January 13, 2011

Queer Issue: The Impact of Words

This isn't a queer issue per se, but there are two recent events that I want to comment on, both dealing with censorship either directly or indirectly. One is the removal of the word "nigger" from a recent edition of Mark Twain's The Adventures of Huckleberry Finn. The other is the backlash that has been generated against Sarah Palin due to the connection (however weak) her aggressive rhetoric played in the horrific tragedy that took place in Arizona that left 6 dead and a U.S. Congresswoman hospitalized in critical condition.

Regarding the censoring of Huckleberry Finn, the publishers have justified their decision by claiming that teachers were becoming increasingly reluctant to teach the book, due to the use of a modern pejorative for people of color. My response to this is simply, huh?

Yes, the term "nigger" is a pejorative today, but it's use was perfectly acceptable at the time Huckleberry Finn was published. Rather than not teaching the book, I think teachers should use it as a learning opportunity. That is, they should have students read the uncensored version and then provide students with a history of the word and discuss why it's considered offensive today.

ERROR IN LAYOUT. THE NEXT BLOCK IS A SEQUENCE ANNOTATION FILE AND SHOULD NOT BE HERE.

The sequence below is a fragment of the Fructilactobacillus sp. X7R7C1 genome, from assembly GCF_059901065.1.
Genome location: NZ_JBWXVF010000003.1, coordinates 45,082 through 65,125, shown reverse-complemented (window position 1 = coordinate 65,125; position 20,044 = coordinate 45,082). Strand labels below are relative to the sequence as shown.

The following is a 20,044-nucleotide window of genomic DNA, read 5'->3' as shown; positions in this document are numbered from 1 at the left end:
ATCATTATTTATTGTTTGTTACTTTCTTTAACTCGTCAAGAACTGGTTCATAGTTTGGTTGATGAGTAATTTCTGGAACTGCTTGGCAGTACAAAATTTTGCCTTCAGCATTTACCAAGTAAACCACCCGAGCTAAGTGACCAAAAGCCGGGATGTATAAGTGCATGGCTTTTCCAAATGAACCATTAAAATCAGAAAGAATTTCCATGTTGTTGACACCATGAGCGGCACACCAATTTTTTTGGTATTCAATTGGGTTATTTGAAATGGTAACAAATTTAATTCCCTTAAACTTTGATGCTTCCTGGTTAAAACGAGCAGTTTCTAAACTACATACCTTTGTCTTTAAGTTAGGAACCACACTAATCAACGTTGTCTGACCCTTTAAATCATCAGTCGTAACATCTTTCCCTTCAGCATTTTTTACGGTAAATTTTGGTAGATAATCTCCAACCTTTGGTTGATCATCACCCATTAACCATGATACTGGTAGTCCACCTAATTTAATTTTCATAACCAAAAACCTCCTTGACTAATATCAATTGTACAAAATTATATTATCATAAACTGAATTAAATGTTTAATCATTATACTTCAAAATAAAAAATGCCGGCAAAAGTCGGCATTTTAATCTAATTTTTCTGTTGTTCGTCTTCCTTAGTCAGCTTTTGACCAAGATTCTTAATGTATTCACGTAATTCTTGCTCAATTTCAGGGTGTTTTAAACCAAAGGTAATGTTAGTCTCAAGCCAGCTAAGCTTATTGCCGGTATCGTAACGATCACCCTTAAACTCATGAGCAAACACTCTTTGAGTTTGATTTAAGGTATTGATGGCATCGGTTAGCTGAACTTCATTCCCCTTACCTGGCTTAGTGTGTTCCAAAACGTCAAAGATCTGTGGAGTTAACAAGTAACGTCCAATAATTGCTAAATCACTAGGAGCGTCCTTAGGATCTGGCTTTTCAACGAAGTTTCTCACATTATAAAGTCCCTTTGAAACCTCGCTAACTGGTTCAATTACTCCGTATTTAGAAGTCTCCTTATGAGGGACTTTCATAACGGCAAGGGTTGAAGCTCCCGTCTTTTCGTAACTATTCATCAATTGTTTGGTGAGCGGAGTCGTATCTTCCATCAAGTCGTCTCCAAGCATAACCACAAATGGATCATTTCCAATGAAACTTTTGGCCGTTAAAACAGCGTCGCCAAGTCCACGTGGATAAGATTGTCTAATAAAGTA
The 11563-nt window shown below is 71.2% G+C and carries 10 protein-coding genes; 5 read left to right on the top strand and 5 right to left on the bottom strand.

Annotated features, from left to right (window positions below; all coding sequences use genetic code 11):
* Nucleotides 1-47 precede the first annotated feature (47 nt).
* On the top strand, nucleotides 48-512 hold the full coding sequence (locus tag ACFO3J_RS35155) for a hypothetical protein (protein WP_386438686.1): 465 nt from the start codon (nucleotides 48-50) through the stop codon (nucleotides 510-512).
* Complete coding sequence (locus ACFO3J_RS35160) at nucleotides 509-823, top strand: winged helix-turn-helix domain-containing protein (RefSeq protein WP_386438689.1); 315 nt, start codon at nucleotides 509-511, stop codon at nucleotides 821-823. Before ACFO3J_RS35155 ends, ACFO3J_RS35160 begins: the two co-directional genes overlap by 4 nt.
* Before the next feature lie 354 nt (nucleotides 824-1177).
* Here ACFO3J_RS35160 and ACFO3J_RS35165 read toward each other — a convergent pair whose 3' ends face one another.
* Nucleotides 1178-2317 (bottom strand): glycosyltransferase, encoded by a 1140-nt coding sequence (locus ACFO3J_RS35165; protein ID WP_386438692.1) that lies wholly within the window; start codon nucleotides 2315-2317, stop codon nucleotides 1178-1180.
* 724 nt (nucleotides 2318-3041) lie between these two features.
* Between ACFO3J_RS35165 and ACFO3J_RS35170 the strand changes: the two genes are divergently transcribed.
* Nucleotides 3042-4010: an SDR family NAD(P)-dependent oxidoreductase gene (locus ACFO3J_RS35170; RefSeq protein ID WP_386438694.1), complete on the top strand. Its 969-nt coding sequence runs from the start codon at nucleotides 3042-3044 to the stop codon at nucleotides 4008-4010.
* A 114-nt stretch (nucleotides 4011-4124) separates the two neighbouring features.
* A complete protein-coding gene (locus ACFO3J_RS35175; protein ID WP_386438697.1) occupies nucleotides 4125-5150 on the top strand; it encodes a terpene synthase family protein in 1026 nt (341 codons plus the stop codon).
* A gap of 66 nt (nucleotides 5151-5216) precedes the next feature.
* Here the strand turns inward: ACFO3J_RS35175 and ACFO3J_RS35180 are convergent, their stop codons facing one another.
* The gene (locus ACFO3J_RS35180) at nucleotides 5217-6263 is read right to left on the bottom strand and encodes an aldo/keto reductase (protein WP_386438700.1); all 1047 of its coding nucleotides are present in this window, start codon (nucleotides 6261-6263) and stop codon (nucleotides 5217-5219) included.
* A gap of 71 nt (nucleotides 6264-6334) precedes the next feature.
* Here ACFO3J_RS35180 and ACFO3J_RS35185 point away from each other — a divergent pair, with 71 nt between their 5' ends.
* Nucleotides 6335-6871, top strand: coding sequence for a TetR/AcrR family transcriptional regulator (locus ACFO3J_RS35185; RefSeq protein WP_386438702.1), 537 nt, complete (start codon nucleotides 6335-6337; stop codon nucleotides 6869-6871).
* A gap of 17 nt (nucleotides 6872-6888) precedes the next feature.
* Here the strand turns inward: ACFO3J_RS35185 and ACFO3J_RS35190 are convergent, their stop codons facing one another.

What I mean is this, are not teachers supposed to educate on sensitive issues, not cover them up? Students need tools and information in order to be able to evaluate complicated information in an increasingly complex world. By ignoring the issue itself, teachers are sending all the wrong messages to those they are supposed to be teaching.

Moving on to the second issue, the backlash against Sarah Palin, I have this to say. Using angry, violent, and threatening rhetoric is a problem. Not because it might lead to situation that occurred - and there is little actual reason to think that Palin's comments did cause the shooting - but because such rhetoric appeals to emotions and not to reason. There should be little discussion that reason in today's political climate is what we need now, not amped up emotional appeals.

These two issues are more connected then one might think. Thanks to the unsubstantiated charges that our rancorous political climate is the cause that lead to the shooting, I have seen the suggestion made that certain words (gun, shooting, etc.) and threatening statements should be banned from anyone with a microphone or in the media, etc.

I do not believe that this is a good idea, censoring certain words will only make reasoned discussion harder. Nor do I think that Sarah Palin or any other right wing commentator should be considered responsible for what happened.

However, remember that that the angry and violent political discourse that has taken place is wrong, not because it could cause violence, but because it leaves out reason, which is all that we should be using to guide our way forward.

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